MEDIA LUNCHEON BRIEFING: The winding road towards 2019 Elections

Rev Dr Frank Chikane will host a Media Luncheon Briefing under the theme: “The winding road towards NPE 2019 (2019 Elections).”

Initiated by KwaZulu Natal Christian Council (KZNCC), Members of the media are invited to attend the briefing scheduled to take place as follows:
Date:     Tuesday, 14 November 2017
Time:    12h00 for 12h30
Venue:  Dennis Hurley Centre (Durban)

RSVP :  Fr. Siyabulela Gidi  at sgidi@kzncc.org.za  OR Ms Xola Nkabinde at xolin@kzncc.org.za by no later than 15h00 on Monday 13 November 2017.

Theology on Violence, Abuse and Killing of Women

Introduction: The KwaZulu-Natal Christian Council (KZNCC) organised a workshop on ‘Theology on Violence, Abuse and Killing of Women’. This workshop was instigated by the spate of rape and killing of women during the months of June – July August 2017 in South Africa. It is observed that besides the current killing of women the question of abuse of women is conspicuous in South Africa. In other quotas it is said that South Africa has become the rape capital of the world.

The province of KwaZulu-Natal has its share of the abuse and killing of women. In the backdrop of our discussion was the situation we are trying to describe in this introductory paragraph. This workshop was attended by students and a lecturer from the Seth Mokitimi Methodist Seminary (SMMS), a contingency of ministers from the Southern KwaZulu-Natal Christian Council (SKZNCC), ministers from the Midlands Christian Council (MCC), and the staff of KwaZulu-Natal Christian Council (KZNCC). We had an individual from Tromp Foundation, KRCC and Life and Resurrection.

Discussion:

Women Treated as Property: Though not all participants accede to the notion that women at one stage in human and Biblical history were treated as mere property by individuals, families, male counterparts and society, some hold to the view that women had always occupied a position of significance and recognition, in some cultures and societies.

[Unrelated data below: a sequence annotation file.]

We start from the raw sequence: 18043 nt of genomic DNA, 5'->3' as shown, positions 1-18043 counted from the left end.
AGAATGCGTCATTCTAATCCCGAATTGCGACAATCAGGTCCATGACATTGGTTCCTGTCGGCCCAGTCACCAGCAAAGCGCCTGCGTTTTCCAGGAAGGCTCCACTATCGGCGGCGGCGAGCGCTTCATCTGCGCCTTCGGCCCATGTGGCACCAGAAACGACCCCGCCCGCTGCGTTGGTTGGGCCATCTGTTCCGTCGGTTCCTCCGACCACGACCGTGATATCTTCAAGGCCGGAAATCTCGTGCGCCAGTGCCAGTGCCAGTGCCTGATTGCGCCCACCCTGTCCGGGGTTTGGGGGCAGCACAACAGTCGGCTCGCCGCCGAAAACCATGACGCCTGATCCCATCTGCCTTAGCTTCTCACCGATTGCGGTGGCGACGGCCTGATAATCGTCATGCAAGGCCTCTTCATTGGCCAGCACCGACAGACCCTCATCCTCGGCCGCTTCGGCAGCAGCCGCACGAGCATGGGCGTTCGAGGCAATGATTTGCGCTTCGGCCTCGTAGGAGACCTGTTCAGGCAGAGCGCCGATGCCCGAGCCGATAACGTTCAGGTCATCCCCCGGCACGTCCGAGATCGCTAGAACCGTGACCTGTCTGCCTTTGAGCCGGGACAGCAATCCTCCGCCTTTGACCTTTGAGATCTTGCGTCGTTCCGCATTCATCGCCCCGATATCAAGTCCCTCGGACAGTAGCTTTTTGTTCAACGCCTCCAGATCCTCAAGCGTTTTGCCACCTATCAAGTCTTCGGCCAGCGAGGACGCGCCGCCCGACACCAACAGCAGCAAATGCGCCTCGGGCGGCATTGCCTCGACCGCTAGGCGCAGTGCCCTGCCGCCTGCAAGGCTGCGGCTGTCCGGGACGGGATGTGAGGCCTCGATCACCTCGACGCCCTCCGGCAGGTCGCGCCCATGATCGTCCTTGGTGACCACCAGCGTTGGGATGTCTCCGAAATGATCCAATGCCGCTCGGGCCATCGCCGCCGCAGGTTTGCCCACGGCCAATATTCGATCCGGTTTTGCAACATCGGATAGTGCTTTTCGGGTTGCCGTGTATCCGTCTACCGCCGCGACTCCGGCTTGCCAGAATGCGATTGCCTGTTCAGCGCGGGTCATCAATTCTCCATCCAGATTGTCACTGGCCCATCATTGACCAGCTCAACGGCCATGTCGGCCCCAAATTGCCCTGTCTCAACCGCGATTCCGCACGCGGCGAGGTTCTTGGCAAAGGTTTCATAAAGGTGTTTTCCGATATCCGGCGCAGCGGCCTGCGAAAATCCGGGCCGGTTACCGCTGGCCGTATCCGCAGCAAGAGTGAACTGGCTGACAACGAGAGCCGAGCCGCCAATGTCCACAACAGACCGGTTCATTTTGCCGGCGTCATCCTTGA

Though women’s position of significance and recognition may not have been given the acknowledgement it deserved they were important players in those societies. The majority of the participants subscribe to the idea that women were not taken seriously in both human and Biblical histories till very late in the eighteenth century enlightenment and in modern times of the introduction of human rights.  The view that culture and religious systems were instrumental in suppressing women to date seemed to be welcomed.

South Africa is a Violent Society: The participants made an observation that South Africa is a violent society. It is perceived that it is in the public arena that 1 out of 3 women in South Africa experienced some form of violence in many shades such as sexual, emotional, cultural, social, domestic, psychological, political and economic. The participants said the violence against women is systemic and structural.

That the social structures are the embodiment of violence against women, conscious or unconscious. That the societal body-politic, laws and policies are made such that  women are marginalised and made dysfunctional in a society where masculinity is the dominant form of social expression against femininity.

Women who entre this masculine society are expected and so act as if there was no gender change in the system. Women are expected to conform to the system. Those who try to transform the social system are frowned upon both openly or clandestinely.

Socialisation: The issue of socialisation came up once more. Whenever a discussion is taken on the abuse, violence and suppression of women the concern about socialisation come up. In this instant a question arises as to which generation is prepared to stop the spiral of different ways in which society raises male and female persons.

The question has long been on the table but where is the national programme of action in schools and society which seek to correct the problem of inferiority and superiority complexes engendered by society – on notions of socialisation?